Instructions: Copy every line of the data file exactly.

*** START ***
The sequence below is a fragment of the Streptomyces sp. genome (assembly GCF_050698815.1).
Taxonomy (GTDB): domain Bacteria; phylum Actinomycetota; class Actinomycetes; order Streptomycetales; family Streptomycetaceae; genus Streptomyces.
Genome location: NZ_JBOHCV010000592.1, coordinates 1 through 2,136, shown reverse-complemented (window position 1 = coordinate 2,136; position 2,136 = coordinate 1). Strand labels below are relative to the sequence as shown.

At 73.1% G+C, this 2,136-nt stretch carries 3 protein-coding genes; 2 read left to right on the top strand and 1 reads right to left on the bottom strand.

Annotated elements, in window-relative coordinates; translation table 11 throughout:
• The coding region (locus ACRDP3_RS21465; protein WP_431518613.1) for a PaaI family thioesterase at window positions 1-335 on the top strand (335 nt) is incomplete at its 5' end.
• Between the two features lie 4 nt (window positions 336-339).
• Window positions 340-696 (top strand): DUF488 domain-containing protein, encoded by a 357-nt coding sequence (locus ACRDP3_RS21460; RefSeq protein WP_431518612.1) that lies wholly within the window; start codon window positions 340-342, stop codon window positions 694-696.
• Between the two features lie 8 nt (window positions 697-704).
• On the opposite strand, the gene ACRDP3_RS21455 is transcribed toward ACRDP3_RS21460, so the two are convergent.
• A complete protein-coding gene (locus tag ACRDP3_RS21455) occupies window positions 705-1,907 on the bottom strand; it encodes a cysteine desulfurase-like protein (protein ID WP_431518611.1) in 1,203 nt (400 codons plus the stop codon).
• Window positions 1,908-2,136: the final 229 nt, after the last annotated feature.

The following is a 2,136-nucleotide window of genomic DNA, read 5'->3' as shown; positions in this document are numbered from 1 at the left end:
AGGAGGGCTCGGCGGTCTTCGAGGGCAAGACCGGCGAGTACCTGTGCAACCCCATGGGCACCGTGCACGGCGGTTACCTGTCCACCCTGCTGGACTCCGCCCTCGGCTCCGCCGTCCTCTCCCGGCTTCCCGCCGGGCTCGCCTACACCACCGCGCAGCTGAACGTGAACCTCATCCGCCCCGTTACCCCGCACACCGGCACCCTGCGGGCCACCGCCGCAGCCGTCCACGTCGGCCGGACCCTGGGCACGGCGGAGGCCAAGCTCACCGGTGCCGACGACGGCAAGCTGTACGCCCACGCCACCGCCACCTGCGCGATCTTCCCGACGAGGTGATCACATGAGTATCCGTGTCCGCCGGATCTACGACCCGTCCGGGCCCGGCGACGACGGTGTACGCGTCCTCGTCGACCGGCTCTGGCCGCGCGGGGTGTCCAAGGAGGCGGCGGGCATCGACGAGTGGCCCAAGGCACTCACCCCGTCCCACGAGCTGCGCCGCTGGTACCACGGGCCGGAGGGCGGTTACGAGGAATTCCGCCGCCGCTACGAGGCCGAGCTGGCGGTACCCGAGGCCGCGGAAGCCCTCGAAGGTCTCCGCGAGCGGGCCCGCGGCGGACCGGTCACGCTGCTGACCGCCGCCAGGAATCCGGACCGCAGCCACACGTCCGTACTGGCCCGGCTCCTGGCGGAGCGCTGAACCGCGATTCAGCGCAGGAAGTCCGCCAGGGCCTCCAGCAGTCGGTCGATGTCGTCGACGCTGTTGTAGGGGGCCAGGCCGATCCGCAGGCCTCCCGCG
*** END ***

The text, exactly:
The sequence below is a fragment of the Streptomyces sp. genome (assembly GCF_050698815.1).
Taxonomy (GTDB): domain Bacteria; phylum Actinomycetota; class Actinomycetes; order Streptomycetales; family Streptomycetaceae; genus Streptomyces.
Genome location: NZ_JBOHCV010000592.1, coordinates 1 through 2,136, shown reverse-complemented (window position 1 = coordinate 2,136; position 2,136 = coordinate 1). Strand labels below are relative to the sequence as shown.

At 73.1% G+C, this 2,136-nt stretch carries 3 protein-coding genes; 2 read left to right on the top strand and 1 reads right to left on the bottom strand.

Annotated elements, in window-relative coordinates; translation table 11 throughout:
• The coding region (locus ACRDP3_RS21465; protein WP_431518613.1) for a PaaI family thioesterase at window positions 1-335 on the top strand (335 nt) is incomplete at its 5' end.
• Between the two features lie 4 nt (window positions 336-339).
• Window positions 340-696 (top strand): DUF488 domain-containing protein, encoded by a 357-nt coding sequence (locus ACRDP3_RS21460; RefSeq protein WP_431518612.1) that lies wholly within the window; start codon window positions 340-342, stop codon window positions 694-696.
• Between the two features lie 8 nt (window positions 697-704).
• On the opposite strand, the gene ACRDP3_RS21455 is transcribed toward ACRDP3_RS21460, so the two are convergent.
• A complete protein-coding gene (locus tag ACRDP3_RS21455) occupies window positions 705-1,907 on the bottom strand; it encodes a cysteine desulfurase-like protein (protein ID WP_431518611.1) in 1,203 nt (400 codons plus the stop codon).
• Window positions 1,908-2,136: the final 229 nt, after the last annotated feature.

The following is a 2,136-nucleotide window of genomic DNA, read 5'->3' as shown; positions in this document are numbered from 1 at the left end:
AGGAGGGCTCGGCGGTCTTCGAGGGCAAGACCGGCGAGTACCTGTGCAACCCCATGGGCACCGTGCACGGCGGTTACCTGTCCACCCTGCTGGACTCCGCCCTCGGCTCCGCCGTCCTCTCCCGGCTTCCCGCCGGGCTCGCCTACACCACCGCGCAGCTGAACGTGAACCTCATCCGCCCCGTTACCCCGCACACCGGCACCCTGCGGGCCACCGCCGCAGCCGTCCACGTCGGCCGGACCCTGGGCACGGCGGAGGCCAAGCTCACCGGTGCCGACGACGGCAAGCTGTACGCCCACGCCACCGCCACCTGCGCGATCTTCCCGACGAGGTGATCACATGAGTATCCGTGTCCGCCGGATCTACGACCCGTCCGGGCCCGGCGACGACGGTGTACGCGTCCTCGTCGACCGGCTCTGGCCGCGCGGGGTGTCCAAGGAGGCGGCGGGCATCGACGAGTGGCCCAAGGCACTCACCCCGTCCCACGAGCTGCGCCGCTGGTACCACGGGCCGGAGGGCGGTTACGAGGAATTCCGCCGCCGCTACGAGGCCGAGCTGGCGGTACCCGAGGCCGCGGAAGCCCTCGAAGGTCTCCGCGAGCGGGCCCGCGGCGGACCGGTCACGCTGCTGACCGCCGCCAGGAATCCGGACCGCAGCCACACGTCCGTACTGGCCCGGCTCCTGGCGGAGCGCTGAACCGCGATTCAGCGCAGGAAGTCCGCCAGGGCCTCCAGCAGTCGGTCGATGTCGTCGACGCTGTTGTAGGGGGCCAGGCCGATCCGCAGGCCTCCCGCG